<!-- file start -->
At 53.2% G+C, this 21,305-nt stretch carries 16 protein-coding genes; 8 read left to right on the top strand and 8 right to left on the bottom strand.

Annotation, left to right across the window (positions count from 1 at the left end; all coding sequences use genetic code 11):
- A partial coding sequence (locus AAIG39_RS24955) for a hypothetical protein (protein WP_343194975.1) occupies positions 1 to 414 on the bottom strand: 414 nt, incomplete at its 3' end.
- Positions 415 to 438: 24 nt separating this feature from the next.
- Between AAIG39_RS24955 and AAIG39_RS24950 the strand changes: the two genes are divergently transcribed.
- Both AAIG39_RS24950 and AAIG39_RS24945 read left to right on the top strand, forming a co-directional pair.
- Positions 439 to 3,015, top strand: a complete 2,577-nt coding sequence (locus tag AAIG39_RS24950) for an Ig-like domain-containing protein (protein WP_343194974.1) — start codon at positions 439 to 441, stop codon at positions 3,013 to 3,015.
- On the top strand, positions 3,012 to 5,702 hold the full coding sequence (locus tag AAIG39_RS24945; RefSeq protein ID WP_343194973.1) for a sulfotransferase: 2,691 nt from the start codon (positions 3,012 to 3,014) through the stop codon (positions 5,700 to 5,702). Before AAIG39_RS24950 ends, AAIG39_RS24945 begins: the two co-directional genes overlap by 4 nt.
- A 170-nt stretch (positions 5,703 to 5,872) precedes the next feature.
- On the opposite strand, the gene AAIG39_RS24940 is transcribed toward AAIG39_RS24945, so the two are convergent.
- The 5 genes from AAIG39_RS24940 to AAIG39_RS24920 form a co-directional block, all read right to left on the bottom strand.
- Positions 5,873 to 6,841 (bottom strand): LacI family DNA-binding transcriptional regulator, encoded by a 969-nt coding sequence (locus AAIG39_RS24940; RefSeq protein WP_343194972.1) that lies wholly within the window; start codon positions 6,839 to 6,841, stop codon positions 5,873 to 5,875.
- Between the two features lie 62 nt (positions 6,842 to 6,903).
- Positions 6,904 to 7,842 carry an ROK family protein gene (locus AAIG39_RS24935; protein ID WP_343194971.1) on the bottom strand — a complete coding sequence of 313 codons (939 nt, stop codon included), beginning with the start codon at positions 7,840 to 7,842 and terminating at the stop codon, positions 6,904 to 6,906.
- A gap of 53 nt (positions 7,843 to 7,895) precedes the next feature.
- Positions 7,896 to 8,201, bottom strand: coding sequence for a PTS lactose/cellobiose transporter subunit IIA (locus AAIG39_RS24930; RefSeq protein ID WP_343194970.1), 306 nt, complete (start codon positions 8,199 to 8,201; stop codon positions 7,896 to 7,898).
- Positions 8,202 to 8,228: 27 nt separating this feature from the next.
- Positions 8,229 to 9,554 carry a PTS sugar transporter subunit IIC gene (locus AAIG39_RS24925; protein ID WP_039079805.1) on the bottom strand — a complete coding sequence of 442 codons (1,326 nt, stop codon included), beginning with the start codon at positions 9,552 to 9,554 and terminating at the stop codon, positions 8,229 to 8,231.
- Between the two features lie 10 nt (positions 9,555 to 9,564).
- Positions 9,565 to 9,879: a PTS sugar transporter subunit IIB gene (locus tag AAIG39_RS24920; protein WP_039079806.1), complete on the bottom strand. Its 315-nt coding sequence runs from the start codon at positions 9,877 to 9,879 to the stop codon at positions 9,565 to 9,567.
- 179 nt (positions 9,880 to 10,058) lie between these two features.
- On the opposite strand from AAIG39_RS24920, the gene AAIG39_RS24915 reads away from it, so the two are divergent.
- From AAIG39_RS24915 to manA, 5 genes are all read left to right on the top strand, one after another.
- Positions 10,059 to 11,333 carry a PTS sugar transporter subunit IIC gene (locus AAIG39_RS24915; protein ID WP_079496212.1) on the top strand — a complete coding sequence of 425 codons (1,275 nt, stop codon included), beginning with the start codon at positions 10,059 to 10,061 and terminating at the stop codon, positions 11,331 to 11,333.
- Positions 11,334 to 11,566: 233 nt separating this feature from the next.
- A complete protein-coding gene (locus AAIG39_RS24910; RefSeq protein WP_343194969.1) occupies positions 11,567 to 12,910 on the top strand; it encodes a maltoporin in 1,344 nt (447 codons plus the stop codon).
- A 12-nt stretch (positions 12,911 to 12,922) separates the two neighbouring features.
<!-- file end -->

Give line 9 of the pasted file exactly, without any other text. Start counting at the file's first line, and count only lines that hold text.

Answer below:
- A 170-nt stretch (positions 5,703 to 5,872) precedes the next feature.